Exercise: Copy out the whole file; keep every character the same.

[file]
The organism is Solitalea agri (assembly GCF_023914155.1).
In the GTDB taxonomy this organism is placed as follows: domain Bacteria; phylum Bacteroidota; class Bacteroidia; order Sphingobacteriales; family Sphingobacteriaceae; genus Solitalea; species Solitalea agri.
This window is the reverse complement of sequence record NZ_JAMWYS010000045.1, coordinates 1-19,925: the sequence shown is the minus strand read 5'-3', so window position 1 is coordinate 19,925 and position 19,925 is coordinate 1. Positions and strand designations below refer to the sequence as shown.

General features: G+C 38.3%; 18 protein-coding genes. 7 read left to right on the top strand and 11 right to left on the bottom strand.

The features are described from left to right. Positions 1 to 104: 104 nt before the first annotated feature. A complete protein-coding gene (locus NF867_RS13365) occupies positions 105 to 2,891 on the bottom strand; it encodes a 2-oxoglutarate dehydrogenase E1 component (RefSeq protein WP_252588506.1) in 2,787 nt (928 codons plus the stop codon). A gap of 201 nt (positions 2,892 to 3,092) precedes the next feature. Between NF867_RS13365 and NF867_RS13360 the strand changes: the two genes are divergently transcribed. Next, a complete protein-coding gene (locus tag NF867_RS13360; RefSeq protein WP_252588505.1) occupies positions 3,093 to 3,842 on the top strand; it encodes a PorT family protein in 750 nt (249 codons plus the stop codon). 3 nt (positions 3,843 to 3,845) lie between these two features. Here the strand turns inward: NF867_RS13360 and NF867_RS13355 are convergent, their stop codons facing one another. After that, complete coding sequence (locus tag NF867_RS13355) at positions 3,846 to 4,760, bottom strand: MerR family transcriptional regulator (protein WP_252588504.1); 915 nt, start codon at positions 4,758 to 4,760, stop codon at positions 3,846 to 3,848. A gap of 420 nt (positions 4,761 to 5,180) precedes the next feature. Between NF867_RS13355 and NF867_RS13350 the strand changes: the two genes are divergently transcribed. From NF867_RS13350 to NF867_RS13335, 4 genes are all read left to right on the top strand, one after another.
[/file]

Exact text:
The organism is Solitalea agri (assembly GCF_023914155.1).
In the GTDB taxonomy this organism is placed as follows: domain Bacteria; phylum Bacteroidota; class Bacteroidia; order Sphingobacteriales; family Sphingobacteriaceae; genus Solitalea; species Solitalea agri.
This window is the reverse complement of sequence record NZ_JAMWYS010000045.1, coordinates 1-19,925: the sequence shown is the minus strand read 5'-3', so window position 1 is coordinate 19,925 and position 19,925 is coordinate 1. Positions and strand designations below refer to the sequence as shown.

General features: G+C 38.3%; 18 protein-coding genes. 7 read left to right on the top strand and 11 right to left on the bottom strand.

The features are described from left to right. Positions 1 to 104: 104 nt before the first annotated feature. A complete protein-coding gene (locus NF867_RS13365) occupies positions 105 to 2,891 on the bottom strand; it encodes a 2-oxoglutarate dehydrogenase E1 component (RefSeq protein WP_252588506.1) in 2,787 nt (928 codons plus the stop codon). A gap of 201 nt (positions 2,892 to 3,092) precedes the next feature. Between NF867_RS13365 and NF867_RS13360 the strand changes: the two genes are divergently transcribed. Next, a complete protein-coding gene (locus tag NF867_RS13360; RefSeq protein WP_252588505.1) occupies positions 3,093 to 3,842 on the top strand; it encodes a PorT family protein in 750 nt (249 codons plus the stop codon). 3 nt (positions 3,843 to 3,845) lie between these two features. Here the strand turns inward: NF867_RS13360 and NF867_RS13355 are convergent, their stop codons facing one another. After that, complete coding sequence (locus tag NF867_RS13355) at positions 3,846 to 4,760, bottom strand: MerR family transcriptional regulator (protein WP_252588504.1); 915 nt, start codon at positions 4,758 to 4,760, stop codon at positions 3,846 to 3,848. A gap of 420 nt (positions 4,761 to 5,180) precedes the next feature. Between NF867_RS13355 and NF867_RS13350 the strand changes: the two genes are divergently transcribed. From NF867_RS13350 to NF867_RS13335, 4 genes are all read left to right on the top strand, one after another.